Skeleton Buried In Shackles Provides Researchers With First Direct Evidence Of Slavery In Roman Britain


Archaeologists are certain that the remains belong to a Roman-era slave but can only speculate about why someone buried him in shackles.

Museum of London ArchaeologyThe skeleton was discovered to have been buried in a ditch some 200 feet away from a formal Roman cemetery.

As workers in Rutland, England, cleared land for a conservatory, they came across an alarming find — a skeleton in shackles. Although the bones turned out to be over 1,000 years old, archaeologists call the discovery “desperately grim.” They say that the shackled skeleton is a rare example of slavery in Roman-era Britain.

After unearthing the bones, the builders called in the Leicestershire police. The police used radiocarbon dating to determine that the remains came from 226 and 427 A.D. Then, satisfied that they didn’t have a recent homicide on their hands, the police called in archaeologists from the Museum of London Archaeology to take a look.

The archaeologists were astonished by what they found. It appeared that the man, who died between the ages of 26 and 35 years old, had been unceremoniously dumped in a ditch, still wearing his iron shackles.

“This burial is exceptionally unusual,” said MOLA Finds Specialist Michael Marshall.

Burial Shackles

Museum of London ArchaeologyThe iron fetters found around the skeleton’s legs.

In addition to the iron shackles around the skeleton’s ankles, archaeologists also noted his “awkward” position in the ditch. He lay on his right side, with his left side and arm elevated. And he was found just 200 feet away from a legitimate cemetery.

“We think that the body lies outside of a nearby Roman cemetery, and it looks almost like the body has been dumped into a ditch, which taken together with the shackles, implies mistreatment and quite a lot of disrespect of the body,” Marshall explained.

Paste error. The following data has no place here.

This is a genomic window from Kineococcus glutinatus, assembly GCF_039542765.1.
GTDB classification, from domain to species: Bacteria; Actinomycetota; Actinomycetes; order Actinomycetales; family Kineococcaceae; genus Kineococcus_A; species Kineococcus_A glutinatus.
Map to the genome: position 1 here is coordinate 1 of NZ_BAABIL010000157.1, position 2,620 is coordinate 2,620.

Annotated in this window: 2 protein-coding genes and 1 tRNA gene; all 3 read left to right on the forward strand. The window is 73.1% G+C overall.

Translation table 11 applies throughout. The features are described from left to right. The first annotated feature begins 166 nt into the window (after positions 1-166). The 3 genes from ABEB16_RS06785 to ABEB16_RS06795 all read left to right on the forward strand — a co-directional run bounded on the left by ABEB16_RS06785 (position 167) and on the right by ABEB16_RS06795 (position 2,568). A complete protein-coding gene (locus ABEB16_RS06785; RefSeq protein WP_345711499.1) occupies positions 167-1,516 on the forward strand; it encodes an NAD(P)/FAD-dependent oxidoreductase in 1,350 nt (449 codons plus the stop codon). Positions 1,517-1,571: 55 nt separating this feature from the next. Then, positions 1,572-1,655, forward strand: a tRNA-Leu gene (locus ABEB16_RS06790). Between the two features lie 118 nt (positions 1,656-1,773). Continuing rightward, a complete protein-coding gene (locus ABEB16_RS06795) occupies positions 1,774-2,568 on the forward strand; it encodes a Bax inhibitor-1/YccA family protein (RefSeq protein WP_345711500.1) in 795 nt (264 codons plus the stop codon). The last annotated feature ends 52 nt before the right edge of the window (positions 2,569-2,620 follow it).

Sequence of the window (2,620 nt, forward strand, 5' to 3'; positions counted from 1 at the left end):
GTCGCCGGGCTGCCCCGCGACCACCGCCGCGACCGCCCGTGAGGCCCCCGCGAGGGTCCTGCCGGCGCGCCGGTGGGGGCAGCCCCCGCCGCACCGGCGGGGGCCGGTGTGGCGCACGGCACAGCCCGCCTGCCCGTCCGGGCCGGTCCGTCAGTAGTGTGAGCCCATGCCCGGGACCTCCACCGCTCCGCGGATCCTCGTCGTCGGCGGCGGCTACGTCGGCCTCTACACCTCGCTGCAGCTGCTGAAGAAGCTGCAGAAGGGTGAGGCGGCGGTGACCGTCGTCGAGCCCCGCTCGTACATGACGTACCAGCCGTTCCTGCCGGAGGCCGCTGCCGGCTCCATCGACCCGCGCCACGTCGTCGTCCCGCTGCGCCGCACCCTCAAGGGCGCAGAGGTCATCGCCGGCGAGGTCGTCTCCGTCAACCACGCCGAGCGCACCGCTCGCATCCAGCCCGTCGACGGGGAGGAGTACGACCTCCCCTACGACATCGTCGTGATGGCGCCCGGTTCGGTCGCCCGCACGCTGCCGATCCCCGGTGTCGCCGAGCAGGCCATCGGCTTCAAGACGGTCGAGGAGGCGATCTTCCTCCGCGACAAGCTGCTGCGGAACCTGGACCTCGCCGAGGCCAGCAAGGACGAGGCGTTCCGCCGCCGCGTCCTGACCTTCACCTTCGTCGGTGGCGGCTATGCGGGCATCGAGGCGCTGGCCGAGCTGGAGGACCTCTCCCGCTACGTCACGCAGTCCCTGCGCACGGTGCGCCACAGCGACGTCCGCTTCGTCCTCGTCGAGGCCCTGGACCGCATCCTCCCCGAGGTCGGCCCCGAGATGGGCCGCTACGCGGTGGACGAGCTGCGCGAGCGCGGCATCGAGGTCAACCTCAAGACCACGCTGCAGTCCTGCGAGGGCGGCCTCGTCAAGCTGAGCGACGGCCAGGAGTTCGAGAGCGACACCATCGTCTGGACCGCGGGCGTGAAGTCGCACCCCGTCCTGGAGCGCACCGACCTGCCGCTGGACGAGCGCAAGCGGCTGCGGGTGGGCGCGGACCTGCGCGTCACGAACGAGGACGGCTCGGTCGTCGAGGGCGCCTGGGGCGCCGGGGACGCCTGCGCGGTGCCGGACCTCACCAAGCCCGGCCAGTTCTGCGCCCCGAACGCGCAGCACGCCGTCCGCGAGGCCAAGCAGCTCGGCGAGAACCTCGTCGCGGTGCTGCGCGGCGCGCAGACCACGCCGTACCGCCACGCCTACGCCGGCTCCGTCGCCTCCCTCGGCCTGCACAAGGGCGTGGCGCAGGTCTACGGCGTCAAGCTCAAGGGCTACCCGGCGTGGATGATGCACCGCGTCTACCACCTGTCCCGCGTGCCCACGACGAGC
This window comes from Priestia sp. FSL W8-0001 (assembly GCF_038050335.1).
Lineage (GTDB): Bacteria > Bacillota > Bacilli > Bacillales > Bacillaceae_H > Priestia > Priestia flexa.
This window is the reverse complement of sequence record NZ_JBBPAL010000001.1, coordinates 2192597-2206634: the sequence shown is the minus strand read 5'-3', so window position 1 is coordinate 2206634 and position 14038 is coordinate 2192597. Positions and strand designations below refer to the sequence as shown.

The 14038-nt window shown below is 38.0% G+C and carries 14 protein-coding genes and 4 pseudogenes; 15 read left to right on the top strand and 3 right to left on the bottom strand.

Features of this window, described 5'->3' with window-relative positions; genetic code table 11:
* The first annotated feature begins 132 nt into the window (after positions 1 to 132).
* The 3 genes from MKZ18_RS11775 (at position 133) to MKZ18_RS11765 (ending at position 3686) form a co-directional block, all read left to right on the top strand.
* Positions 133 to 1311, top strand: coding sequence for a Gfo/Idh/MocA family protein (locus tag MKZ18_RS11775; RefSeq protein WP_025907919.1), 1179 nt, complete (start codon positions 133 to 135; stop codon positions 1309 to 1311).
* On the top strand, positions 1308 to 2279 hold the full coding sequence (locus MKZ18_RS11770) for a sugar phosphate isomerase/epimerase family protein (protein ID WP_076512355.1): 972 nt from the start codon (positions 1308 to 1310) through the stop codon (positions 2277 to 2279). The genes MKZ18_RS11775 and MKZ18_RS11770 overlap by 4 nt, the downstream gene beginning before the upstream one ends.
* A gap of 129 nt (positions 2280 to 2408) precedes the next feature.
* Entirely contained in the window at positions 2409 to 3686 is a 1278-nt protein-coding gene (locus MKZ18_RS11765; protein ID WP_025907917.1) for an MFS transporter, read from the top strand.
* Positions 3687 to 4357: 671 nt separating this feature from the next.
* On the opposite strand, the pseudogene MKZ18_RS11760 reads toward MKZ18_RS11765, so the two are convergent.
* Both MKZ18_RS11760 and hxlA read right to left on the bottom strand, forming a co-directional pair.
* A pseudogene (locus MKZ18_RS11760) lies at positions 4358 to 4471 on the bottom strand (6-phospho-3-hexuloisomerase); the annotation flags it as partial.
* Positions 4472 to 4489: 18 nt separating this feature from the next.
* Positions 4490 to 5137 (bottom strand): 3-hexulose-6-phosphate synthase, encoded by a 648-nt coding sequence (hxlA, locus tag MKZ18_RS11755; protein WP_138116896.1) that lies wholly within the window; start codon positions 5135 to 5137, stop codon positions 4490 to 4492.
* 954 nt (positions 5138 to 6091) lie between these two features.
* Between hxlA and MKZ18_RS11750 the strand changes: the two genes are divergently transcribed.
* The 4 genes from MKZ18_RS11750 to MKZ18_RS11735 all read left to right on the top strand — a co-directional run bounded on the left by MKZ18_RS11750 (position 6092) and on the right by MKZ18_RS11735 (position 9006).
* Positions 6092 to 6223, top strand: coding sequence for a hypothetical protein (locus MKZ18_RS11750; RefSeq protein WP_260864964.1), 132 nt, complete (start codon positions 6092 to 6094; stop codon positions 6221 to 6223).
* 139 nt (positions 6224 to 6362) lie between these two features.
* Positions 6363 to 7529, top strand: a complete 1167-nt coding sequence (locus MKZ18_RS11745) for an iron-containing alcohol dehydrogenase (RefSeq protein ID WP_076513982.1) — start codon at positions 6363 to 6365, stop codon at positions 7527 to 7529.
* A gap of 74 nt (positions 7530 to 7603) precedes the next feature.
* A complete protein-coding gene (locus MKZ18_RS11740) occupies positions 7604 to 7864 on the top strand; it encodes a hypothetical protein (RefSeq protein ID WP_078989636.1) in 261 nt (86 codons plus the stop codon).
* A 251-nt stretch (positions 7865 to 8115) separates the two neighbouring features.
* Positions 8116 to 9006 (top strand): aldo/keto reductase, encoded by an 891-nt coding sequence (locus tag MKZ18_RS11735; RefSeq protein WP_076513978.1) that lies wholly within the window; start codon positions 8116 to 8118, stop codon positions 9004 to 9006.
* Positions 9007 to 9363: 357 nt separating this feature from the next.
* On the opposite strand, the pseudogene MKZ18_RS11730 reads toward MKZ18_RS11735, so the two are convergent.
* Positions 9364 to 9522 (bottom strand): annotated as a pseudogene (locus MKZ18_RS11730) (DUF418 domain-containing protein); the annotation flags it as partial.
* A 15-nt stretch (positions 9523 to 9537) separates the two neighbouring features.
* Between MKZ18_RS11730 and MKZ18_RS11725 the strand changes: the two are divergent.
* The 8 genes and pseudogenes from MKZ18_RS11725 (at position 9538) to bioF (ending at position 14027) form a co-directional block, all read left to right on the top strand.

While the team of archaeologists that analyzed the remains is positive they will never learn his identity, they are certain that he was a slave — and very likely a mistreated slave, at that.

“To shackle somebody like this is probably quite a good indication that they’re a slave,” Marshall told The Independent.

“Not only that but they’re a slave who have been quite poorly treated because not all slaves live their lives in shackles, it seems to have been specifically a form of punishment, either a response to someone who tried to run away or in other ways had a bad relationship with their master.”

Diagram Of Skeleton

Museum of London ArchaeologyA diagram of the skeleton in the ditch.

He explained that shackles in ancient Rome were both a “form of imprisonment and a method of punishment,” noting that the binds could also be a source of discomfort, pain, and stigma.

There’s no question that slavery existed during the reign of the Roman empire. But archaeologists have discovered very little physical evidence of it.

In fact, archaeologists have found very few Roman-era skeletons buried in bondage at all. If a skeleton is found in shackles, it is usually because of a sudden natural disaster.

But that is not the case with this skeleton. For some reason, he was purposefully buried wearing the shackles that bound him in life.

“It could be the dead person was somebody who had earned the ire of other people,” said Marshall. “Equally it could be that the people who buried him were tyrannical and awful. We can’t really understand the moral dimensions.”

Shackles Xray

Museum of London ArchaeologyAn x-ray view of the skeleton’s shackles showing the interior locking mechanism.

Marshall noted that Roman superstitions could help solve the mystery of why the man was buried with shackles. If he had been mistreated in his life, his masters might have worried that he’d come back to haunt them.

Some Romans believed that iron restraints could stop ghosts from walking. “They have some concerns about what the consequences of their actions might be and perhaps burying somebody with their feet shackled is a way to get around that,” Marshall speculated.

Archaeologists see the discovery as a priceless opportunity to better understand slavery in Roman Britain.

“To have the opportunity to study the body of a person who quite probably was a slave is really important,” Marshall said.

His colleague, MOLA archaeologist Chris Chinnock, agrees. He says that the discovery was grim but significant. The shackled skeleton “forces us to ask questions that we wouldn’t ordinarily ask.”


After reading about the shackled Roman-era skeleton, learn about other exciting archaeological finds in England. Start with the surprising number of decapitated Roman remains unearthed in the U.K. Or, see how construction workers came across Roman skeletons at a hotel in York.

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